Monthly Archives: January 2012

Thorntons Fined £20,000 after Worker Breaks Finger

Thorntons, a UK chocolate manufacturer, has been ordered to pay fines of £20,000 by Southern Derbyshire Magistrates’ Court after an accident with a wrapping machine where a 37 year old worker broke her finger while operating it on November 17, 2009. The worker in question, Ellen Yardley from Derbyshire, was in the company’s head office in Somercotes working on a wrapping machine, which is used for wrapping chocolates in foil before dispensing them down a chute into a tray.

During a break, Ms Yardley tried to clean the inside of the output chute where caramel had spread and created a mess, however the machine was still running. The cloth she was using got caught in the rotating parts and the machine pulled in her right hand. Subsequently her middle finger sustained a cut and a fracture, and she was unable to work for 10 weeks.

The Health and Safety Executive (HSE) conducted an investigation and discovered that the machine did in actual fact have guarding installed, but it was not adequate. A further audit of the factory’s other machines discovered that many of them needed safety improvements, for example – preventing access to dangerous parts or the reparations of existing safeguards.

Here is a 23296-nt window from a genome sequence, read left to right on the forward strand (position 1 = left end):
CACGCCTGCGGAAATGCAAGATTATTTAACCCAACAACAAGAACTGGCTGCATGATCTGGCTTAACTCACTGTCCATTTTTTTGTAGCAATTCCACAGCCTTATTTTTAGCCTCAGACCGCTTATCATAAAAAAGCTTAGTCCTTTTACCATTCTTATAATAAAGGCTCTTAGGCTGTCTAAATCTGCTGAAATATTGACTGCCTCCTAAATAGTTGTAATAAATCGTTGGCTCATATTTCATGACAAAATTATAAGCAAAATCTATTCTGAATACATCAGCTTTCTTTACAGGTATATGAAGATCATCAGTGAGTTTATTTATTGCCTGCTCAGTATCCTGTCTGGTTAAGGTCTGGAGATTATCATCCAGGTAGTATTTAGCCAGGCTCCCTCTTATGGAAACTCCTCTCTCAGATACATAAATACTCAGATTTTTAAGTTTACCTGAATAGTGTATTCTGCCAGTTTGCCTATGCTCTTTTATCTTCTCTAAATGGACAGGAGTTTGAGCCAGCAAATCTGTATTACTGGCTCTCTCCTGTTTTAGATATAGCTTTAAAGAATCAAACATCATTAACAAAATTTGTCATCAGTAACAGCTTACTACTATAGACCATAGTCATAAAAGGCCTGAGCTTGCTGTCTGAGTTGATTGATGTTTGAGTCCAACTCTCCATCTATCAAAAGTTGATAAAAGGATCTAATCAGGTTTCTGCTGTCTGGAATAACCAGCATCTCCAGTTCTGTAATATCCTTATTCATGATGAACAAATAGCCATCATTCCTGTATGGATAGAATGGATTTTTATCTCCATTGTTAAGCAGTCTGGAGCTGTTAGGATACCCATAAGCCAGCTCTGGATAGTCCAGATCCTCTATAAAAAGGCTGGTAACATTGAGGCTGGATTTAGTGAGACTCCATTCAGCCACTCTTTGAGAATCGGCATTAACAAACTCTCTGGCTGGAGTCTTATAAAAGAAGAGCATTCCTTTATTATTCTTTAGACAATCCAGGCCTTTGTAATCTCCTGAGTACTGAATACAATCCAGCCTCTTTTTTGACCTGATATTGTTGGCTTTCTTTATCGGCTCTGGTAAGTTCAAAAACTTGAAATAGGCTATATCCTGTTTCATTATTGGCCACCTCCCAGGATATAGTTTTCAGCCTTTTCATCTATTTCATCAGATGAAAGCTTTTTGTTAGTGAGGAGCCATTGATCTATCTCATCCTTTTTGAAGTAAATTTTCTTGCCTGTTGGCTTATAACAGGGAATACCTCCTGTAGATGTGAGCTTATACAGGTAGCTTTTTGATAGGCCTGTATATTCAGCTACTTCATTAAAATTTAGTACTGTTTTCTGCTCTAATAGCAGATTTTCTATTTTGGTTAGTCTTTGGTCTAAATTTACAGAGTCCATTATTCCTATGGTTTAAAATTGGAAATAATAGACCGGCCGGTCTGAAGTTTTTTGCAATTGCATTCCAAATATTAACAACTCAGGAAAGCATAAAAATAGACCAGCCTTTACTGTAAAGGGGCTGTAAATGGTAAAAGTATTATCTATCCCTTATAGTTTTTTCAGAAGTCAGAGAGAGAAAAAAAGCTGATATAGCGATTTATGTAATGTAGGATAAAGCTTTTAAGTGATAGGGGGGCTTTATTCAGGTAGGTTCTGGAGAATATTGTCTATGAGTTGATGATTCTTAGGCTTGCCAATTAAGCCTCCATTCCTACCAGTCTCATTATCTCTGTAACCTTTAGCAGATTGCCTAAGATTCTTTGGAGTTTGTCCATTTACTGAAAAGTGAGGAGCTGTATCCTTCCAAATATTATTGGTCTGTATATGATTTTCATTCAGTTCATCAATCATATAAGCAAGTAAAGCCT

Stuart Parry, a HSE inspector, had this to day following the hearing –

“Thorntons should never have allowed the machinery guarding to fall below the legal safety standards.

“It was effectively asking its employees to work on machines that put them at risk of injury.

“It was entirely foreseeable that the inadequate guarding could lead to injury and even if Ms Yardley had not used a cloth, her hand could still have been drawn into the machine while cleaning it. If the company had carried out an adequate risk assessment of its machinery, its workers would not have been put at risk and in Ms Yardley’s case painfully injured.”

A Thorntons spokesman stated –

“The company accepts the court’s decision regarding the fine imposed in relation to the two technical breaches.”

Skip Worker Receives £175,000 Compensation after His Hand is Crushed